Your computer is a mess: Guide to cleaning up your Mac or PC the right way

A cluttered computer can prevent you from enjoying your digital life to the fullest. For example, maybe you’ve read our handy guide on how to restore old family photos. If you’re ready to digitize iconic moments from your family history, a Mac or PC full of junk could crack those plans.

In fact, even a surplus of junk can get in the way of your professional life. If you work from home, you probably need to save, create, and upload files from time to time. The messier your computer is, the longer your work takes – which makes your days even more difficult.

If your Mac or PC isn’t working as well as before, grab your digital feather duster to clean out the dust in your system. Not sure where to start? No worries. Here are some easy ways to kickstart the process.

1. Remove Sensitive Files from Your Desktop or Folder
When we delete a file on our Mac or PC, we assume that it is gone forever. In fact, it’s just been sent to the Trash or Recycle Bin. It does not delete these files permanently.

In fact, one could still see these files months later. Think private documents and the treasure trove of sensitive data you’re leaving behind. Someone can peek through all this stuff – right under your nose.

Plus, if you haven’t emptied your bin for a while, it can slow down your computer. Think of it as the digital equivalent of your physical trash can: The contents are cleaned out only when you take the extra step of emptying them. Tap or click here to permanently erase your personal data.

If you want to back up your important files before deleting them, we recommend a secure cloud service like IDrive for anything you want to keep safe. It is much more secure than storing it locally.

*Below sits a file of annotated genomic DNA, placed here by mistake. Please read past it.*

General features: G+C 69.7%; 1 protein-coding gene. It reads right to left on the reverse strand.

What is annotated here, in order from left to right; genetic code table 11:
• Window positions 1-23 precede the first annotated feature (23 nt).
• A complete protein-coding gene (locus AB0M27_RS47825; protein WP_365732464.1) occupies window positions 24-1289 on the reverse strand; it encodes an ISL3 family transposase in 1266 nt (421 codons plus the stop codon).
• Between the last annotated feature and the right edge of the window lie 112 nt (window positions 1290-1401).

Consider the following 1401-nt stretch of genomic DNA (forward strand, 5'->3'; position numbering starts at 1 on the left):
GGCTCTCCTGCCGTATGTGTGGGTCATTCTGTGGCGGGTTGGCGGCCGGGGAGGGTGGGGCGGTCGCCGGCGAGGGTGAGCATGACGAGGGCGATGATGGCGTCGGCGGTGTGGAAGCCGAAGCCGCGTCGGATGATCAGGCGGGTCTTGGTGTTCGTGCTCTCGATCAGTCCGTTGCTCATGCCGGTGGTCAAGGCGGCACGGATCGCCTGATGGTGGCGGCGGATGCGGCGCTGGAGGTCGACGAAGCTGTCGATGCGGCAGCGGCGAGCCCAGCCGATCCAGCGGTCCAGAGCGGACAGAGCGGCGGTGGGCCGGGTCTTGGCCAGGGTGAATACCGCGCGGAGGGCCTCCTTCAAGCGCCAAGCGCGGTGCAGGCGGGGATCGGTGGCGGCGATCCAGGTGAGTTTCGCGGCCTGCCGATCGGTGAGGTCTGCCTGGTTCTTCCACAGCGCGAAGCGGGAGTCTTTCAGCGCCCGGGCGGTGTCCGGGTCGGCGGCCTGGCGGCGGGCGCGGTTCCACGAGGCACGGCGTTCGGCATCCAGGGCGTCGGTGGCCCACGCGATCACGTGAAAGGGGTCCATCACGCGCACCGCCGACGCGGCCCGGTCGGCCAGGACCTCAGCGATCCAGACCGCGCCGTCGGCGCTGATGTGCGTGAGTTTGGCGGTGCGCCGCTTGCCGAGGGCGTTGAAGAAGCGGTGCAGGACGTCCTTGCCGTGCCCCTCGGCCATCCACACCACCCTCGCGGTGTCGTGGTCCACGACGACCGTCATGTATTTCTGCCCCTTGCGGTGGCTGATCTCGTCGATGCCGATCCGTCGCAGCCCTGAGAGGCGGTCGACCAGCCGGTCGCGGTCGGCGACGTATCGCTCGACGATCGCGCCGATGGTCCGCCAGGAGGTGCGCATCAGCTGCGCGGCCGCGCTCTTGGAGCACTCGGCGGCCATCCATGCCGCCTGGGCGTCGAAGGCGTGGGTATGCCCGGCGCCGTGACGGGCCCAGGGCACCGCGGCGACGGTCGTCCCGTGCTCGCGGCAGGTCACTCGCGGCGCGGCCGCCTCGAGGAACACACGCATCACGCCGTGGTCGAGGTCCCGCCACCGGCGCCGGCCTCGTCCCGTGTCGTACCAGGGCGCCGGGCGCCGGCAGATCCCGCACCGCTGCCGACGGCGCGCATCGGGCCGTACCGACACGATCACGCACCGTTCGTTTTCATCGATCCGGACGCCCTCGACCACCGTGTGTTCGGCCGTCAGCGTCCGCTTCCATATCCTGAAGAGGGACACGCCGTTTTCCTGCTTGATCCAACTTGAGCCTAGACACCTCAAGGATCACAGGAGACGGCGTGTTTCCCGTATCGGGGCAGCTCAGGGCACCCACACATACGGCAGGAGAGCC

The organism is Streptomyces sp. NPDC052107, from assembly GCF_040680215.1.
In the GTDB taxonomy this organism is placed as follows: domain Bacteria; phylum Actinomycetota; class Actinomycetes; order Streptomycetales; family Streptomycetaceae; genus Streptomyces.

The good news: iDrive Komando is a sponsor of the show, so we’ve just snagged a special deal just for listeners and readers like you. Save 90% when you sign up for and use promo code “KIM” at checkout.

2. Remove programs you don’t need or use anymore
First, it only makes sense to remove programs that you no longer use. Many apps can take up a ton of space, so cleaning them up leaves more room for your interest.

Secondly, outdated apps can really put you at risk. If you haven’t been using a particular app, you might not have known that an update has surfaced to address security flaws. By keeping this old program on your computer, you are leaving a door open for hackers to try and steal your personal data.

Here’s how you can detect and uninstall space-consuming apps with ease.

3. Make sure you are using the latest OS

Although we can associate with older versions of operating systems, not updating them is bad for your computer’s health. Cyber ​​security experts work hard to roll out new patches to block well-known bugs. By failing to update, you are leaving critical security features vulnerable.

That’s why you should always download the latest OS updates.

4. Take a look at what’s going on in the background
Checking your Task Manager and Activity Monitor is a good way to see if anything funky is going on in the background of your computer. If you see anything you don’t recognize, Google the name. That could be totally fine, but it’s better to be safe than sorry.

To do this, go to Data Usage Meter or Data Monitor. Compare the amount of data you are using now with the amount you took in earlier.

If you see small changes, this is normal. Sudden spikes are what you want to see. If you notice that your activity has increased, even though you are not using it more often, it is a good gift that you are infected.

This is also true for your smartphone. Tap or click here to check data usage on your iPhone or Android.

If you want to see recent activity, press the Windows button. Type events in the search bar, and then click Event Viewer.

From there, you can view your recent computer activity. If you see activity on a day when you weren’t using your computer, it’s a sign that someone may have broken into your system.

5. Encrypt Your Hard Drive
If you want to add an extra layer of security to your computer, try encrypting your hard drive. It turns your private data into unreadable code that only you can understand. Basically, you use a specific key or password to unscramble the data. This means you are the only one who can access it – no creepy third parties allowed!

Fortunately, Windows comes with a built-in encryption tool called BitLocker.

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